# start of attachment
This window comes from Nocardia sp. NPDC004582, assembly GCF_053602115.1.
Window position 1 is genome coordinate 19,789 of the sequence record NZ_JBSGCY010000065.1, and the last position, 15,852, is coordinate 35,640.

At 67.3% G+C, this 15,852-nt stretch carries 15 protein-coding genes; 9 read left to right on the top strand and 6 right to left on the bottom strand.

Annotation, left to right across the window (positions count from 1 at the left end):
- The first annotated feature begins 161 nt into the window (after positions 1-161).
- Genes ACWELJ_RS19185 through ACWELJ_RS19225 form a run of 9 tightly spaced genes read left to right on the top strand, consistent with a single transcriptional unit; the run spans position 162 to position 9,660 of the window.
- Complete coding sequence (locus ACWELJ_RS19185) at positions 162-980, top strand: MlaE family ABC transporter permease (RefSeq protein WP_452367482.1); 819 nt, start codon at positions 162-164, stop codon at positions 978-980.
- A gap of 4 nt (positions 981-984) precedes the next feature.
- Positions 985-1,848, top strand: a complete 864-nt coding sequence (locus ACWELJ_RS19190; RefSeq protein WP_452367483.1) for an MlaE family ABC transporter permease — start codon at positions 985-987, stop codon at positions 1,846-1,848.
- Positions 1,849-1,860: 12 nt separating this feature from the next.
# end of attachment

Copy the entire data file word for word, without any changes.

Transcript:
This window comes from Nocardia sp. NPDC004582, assembly GCF_053602115.1.
Window position 1 is genome coordinate 19,789 of the sequence record NZ_JBSGCY010000065.1, and the last position, 15,852, is coordinate 35,640.

At 67.3% G+C, this 15,852-nt stretch carries 15 protein-coding genes; 9 read left to right on the top strand and 6 right to left on the bottom strand.

Annotation, left to right across the window (positions count from 1 at the left end):
- The first annotated feature begins 161 nt into the window (after positions 1-161).
- Genes ACWELJ_RS19185 through ACWELJ_RS19225 form a run of 9 tightly spaced genes read left to right on the top strand, consistent with a single transcriptional unit; the run spans position 162 to position 9,660 of the window.
- Complete coding sequence (locus ACWELJ_RS19185) at positions 162-980, top strand: MlaE family ABC transporter permease (RefSeq protein WP_452367482.1); 819 nt, start codon at positions 162-164, stop codon at positions 978-980.
- A gap of 4 nt (positions 981-984) precedes the next feature.
- Positions 985-1,848, top strand: a complete 864-nt coding sequence (locus ACWELJ_RS19190; RefSeq protein WP_452367483.1) for an MlaE family ABC transporter permease — start codon at positions 985-987, stop codon at positions 1,846-1,848.
- Positions 1,849-1,860: 12 nt separating this feature from the next.